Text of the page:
Gemfields reveals and denies fresh human rights abuse claims in Mozambique

Infomine

By Cecilia Jamasmie

Pallinghurst Resources’s precious gemstones miner Gemfields is standing up to disturbing allegations of human rights abuses at the company’s Montepuez ruby mine in Mozambique, and disclosed it’s now target of a legal claim on behalf of 29 locals.

The company, the world’s top coloured gems producer, accounting for roughly a third of the global supply of emeralds and rubies, revealed that human rights law firm Leigh Day had lodged a claim against the company and its Mozambican operating subsidiary, Montepuez Ruby Mining (MRM).

The allegations, said the company, come from individuals living in or around the mine in northern Mozambique, the world’s most lucrative ruby operation. Those claims range, it said, from death and mistreatment of artisanal or unlicensed miners on the property to taking land without due process, often in collusion with security forces in the form of police or military.

The legal action seeks to hold Gemfields liable for alleged police actions against illegal miners, as it was the company who called officers on to Montepuez.

The legal action seeks to hold Gemfields liable for alleged police actions against illegal miners, as it was the company who called officers on to Montepuez.

In the nine years since ruby deposits were first discovered in Montepuez, where the Gemfields concession is located and operated by its 75%-owned subsidiary MRM, locals say they have been forced off their land; armed robberies and violence have soared as speculators have flocked to the area; and a growing number of small-scale miners have been beaten and shot. Some say miners even have been buried alive.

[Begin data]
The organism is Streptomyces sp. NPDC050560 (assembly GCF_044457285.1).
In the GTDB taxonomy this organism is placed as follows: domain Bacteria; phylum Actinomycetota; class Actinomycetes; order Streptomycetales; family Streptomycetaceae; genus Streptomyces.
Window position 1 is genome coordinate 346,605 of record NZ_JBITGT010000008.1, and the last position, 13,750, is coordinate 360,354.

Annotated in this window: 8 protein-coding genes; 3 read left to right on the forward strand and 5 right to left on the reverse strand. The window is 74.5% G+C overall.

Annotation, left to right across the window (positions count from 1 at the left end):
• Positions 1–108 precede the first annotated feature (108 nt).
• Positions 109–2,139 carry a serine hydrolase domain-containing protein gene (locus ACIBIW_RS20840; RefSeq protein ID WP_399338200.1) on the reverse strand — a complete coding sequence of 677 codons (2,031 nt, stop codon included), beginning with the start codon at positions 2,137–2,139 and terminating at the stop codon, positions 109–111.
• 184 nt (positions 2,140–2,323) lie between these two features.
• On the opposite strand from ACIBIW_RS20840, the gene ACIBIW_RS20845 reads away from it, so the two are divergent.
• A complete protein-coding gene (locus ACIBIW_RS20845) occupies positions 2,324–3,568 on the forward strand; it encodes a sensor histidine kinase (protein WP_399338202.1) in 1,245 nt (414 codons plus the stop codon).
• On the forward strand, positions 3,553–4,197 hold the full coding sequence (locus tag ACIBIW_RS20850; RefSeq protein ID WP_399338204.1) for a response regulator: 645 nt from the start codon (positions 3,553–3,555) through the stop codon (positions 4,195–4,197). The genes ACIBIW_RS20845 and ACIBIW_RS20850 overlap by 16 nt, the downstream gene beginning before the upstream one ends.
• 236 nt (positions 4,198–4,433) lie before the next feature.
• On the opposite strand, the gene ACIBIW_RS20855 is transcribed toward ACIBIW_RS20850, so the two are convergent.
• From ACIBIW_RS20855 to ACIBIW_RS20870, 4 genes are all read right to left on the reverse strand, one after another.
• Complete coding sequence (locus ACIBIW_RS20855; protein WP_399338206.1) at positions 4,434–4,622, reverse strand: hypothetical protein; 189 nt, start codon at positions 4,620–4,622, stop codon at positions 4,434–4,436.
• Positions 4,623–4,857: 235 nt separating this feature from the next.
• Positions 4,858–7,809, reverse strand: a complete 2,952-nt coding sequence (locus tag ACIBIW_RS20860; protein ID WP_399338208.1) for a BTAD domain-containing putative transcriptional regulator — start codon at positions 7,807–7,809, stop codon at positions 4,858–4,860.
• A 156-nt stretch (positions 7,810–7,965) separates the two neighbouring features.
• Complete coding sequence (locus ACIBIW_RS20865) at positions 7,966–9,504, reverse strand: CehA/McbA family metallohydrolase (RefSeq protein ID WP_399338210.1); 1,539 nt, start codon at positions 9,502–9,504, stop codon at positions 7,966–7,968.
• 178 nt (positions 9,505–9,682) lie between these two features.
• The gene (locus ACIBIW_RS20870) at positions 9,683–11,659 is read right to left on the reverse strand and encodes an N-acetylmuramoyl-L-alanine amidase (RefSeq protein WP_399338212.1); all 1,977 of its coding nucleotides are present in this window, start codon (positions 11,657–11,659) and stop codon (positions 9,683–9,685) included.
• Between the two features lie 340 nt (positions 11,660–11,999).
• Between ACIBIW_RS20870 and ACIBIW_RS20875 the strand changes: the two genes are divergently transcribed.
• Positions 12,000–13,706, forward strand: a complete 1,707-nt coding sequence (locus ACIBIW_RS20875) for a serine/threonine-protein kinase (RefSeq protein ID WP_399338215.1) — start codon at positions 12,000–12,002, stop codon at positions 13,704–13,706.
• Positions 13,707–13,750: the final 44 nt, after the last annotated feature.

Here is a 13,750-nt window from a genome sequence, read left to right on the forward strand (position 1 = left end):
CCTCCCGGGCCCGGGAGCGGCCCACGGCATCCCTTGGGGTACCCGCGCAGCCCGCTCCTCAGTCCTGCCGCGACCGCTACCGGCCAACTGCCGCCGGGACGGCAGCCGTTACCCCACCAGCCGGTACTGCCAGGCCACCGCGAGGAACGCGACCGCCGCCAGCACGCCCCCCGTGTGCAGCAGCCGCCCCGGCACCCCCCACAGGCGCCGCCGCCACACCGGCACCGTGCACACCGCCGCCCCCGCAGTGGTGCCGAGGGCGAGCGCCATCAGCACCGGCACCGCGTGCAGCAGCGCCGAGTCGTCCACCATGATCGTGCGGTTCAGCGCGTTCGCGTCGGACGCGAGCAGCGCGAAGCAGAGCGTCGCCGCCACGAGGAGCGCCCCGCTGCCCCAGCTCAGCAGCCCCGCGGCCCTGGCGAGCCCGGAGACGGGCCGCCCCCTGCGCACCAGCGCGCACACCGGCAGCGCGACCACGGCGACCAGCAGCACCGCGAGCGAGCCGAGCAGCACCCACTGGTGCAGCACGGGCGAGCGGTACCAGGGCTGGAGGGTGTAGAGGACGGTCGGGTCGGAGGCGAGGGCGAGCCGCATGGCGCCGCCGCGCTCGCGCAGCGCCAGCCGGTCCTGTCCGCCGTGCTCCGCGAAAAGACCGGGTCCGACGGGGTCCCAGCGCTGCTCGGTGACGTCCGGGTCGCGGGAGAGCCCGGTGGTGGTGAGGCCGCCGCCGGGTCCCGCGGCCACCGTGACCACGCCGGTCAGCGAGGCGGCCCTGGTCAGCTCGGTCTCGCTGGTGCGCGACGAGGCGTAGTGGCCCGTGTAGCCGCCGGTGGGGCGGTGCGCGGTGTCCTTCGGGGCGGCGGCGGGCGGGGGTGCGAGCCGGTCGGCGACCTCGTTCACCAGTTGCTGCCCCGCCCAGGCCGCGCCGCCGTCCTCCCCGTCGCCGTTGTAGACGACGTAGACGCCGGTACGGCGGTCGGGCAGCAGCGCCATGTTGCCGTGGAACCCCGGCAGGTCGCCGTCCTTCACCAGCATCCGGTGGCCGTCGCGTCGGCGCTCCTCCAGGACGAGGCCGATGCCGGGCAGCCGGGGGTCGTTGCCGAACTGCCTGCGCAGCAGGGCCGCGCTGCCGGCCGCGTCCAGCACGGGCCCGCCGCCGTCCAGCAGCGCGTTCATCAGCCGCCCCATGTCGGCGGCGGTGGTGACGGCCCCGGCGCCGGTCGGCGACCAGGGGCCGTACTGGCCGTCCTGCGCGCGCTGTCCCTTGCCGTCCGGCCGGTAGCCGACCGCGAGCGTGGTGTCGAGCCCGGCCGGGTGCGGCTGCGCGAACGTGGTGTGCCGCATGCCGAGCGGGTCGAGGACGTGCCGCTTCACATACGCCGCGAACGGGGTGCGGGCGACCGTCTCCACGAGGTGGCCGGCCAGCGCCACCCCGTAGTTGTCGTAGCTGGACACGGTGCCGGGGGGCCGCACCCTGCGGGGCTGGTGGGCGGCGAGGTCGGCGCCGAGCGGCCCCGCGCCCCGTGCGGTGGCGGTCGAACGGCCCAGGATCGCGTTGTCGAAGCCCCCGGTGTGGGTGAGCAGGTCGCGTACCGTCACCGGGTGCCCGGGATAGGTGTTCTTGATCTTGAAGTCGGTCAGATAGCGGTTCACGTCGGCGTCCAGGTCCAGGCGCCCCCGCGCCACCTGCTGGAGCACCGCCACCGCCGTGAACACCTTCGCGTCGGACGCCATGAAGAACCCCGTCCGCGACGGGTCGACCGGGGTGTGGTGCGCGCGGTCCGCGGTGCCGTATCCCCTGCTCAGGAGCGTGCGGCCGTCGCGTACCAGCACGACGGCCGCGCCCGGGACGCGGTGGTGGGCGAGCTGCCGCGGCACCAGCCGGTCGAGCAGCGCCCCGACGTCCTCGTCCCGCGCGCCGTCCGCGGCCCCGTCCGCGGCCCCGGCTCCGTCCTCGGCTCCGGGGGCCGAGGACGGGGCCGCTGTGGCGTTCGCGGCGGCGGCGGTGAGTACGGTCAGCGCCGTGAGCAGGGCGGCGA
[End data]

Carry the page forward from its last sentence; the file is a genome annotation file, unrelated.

The AIM-listed coloured gems miner, which owns the luxury Fabergé jewellery brand, refutes such accusations.

“Gemfields and MRM take allegations of this nature extremely seriously and denounce any form of violence or abuse,” it said in a press statement. “MRM provides human rights training meeting the Voluntary Principles on Security and Human Rights to both employees and service providers, in addition to offering this training voluntarily to the Mozambican police and government forces,” it noted.

Gemfields added that Leigh Day is well known for bringing claims of this nature and for leveraging adverse media coverage. “A number of the allegations seem to be recycled from media coverage in 2015 and 2016, including by the Mail & Guardian, which the South African Press Ombudsman ruled was ‘inaccurate, false and damaging,’ ordering that an apology be issued,” the company said.

Gemfields acknowledged that instances of violence had occurred on and off the MRM licence area, both before and after its arrival in Montepuez. It said those had often been between rival groups of artisanal miners and their handlers competing for control of territory, or involving security forces, typically in preserving the safety and wellbeing of employees, service providers and members of the local community.

However, where such incidents had occurred, including instances involving its own employees, MRM had taken appropriate steps, said Gemfields, which is the world’s biggest coloured gems producer, accounting for roughly a third of the world’s emeralds and rubies from two mines in Mozambique and Zambia.

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